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The walleye are running in the Ottawa River.
Just below Parliament Hill, fishermen and fisherwomen are lining the banks of the river and casting their real and artificial worms into the turbulent waters.
They hope to catch some of Canada's tastiest freshwater fish.
The spring walleye are small. One fisherman reports that they average about 15 centimeters.
That's a good thing, because the regulations require fisher-folk to throw back all walleye over 40cm. Those large fish are the good breeders and are necessary to the continued survival of the species.
If you don't know what walleye are, you might have heard of pickerel, a misnomer frequently applied to the walleye in Canada.
The true pickerel are actually small members of the pike family. Americans sometimes fish for them, but they are shunned by Canadians in the know, who consider them to be of little sport and not very good at the table.
In Quebec, both Anglos and Francos call the walleye "doré" for its gold-brown colour.
French restaurants in Montreal have been serving doré amandine for generations. It is a true local delicacy.
Chinese restaurants particularly appreciate the sweet taste of freshwater fish and none is better than the walleye. Throughout central Canada, Chinese eateries often feature doré / walleye / pickerel steamed with black bean sauce.
This is the best time of year to catch walleye in the Ottawa.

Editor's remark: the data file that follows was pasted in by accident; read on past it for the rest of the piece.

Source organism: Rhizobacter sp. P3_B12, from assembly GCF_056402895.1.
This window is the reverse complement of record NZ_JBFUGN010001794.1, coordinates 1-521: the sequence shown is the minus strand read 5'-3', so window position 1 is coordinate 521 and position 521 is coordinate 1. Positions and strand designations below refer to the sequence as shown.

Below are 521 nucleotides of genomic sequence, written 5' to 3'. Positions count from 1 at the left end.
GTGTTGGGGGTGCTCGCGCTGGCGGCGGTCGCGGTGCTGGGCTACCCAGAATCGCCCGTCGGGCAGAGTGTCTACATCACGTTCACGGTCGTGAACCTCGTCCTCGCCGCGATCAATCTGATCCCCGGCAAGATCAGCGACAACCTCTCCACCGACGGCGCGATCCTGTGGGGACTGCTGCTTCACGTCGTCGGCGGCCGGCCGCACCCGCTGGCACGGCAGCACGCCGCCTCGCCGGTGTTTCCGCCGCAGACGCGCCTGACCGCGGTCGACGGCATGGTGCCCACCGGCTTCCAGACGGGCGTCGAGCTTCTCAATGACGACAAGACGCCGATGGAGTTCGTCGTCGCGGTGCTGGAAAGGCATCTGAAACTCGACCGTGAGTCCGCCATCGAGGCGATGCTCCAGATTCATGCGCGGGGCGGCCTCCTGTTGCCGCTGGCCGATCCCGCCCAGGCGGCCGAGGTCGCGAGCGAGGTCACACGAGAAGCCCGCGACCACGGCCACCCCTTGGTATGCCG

Later on, there will be only the large (illegal) ones, and when it gets warmer the only sport is offered by less sought-after species such as catfish and carp.
Frantic end-run of parliamentary season
The folks who are intensely trying to fill their creel baskets (or plastic bags) with fish are blithely unaware that there is another sort of intensity happening just up the river bank.
We're in the frantic end-run period of this parliamentary season.
With a mere four weeks left until the summer break, the government has laid on extended sittings, until midnight from Monday through Thursday, in order to push through its agenda. (One of the key items on the government's agenda is Bill C-60 -- read more on that here.)
And even with that extra time, it continues to impose time allocation on debate at a record rate.
It is also a very intense period, politically, what with the Duffy business and the damning 'robocall' Federal Court decision. To add to the government's woes, on Monday another embattled Harper appointee, Arthur Porter, a privy council member and former head of a key CSIS watchdog, was arrested in Panama on multiple charges and now faces extradition to Canada.
In a few days, former Guelph Conservative staffer Michael Sona's robocall-related court case will resume, and on Tuesday the Chief Electoral Officer testifies before a House Committee.
In the Senate, they're actually considering making the Committee meeting on the Duffy (and Wallin) matter open to the public.
Like Sona, it seems Duffy feels somewhat "thrown under the bus" and appears to want the public to heart what he has to say. (Does the PMO want the public to hear what he has to say? Not likely.)
It's not only walleye, or whatever you want to call these fish, getting caught in Ottawa these days. Stay tuned for the next four weeks.
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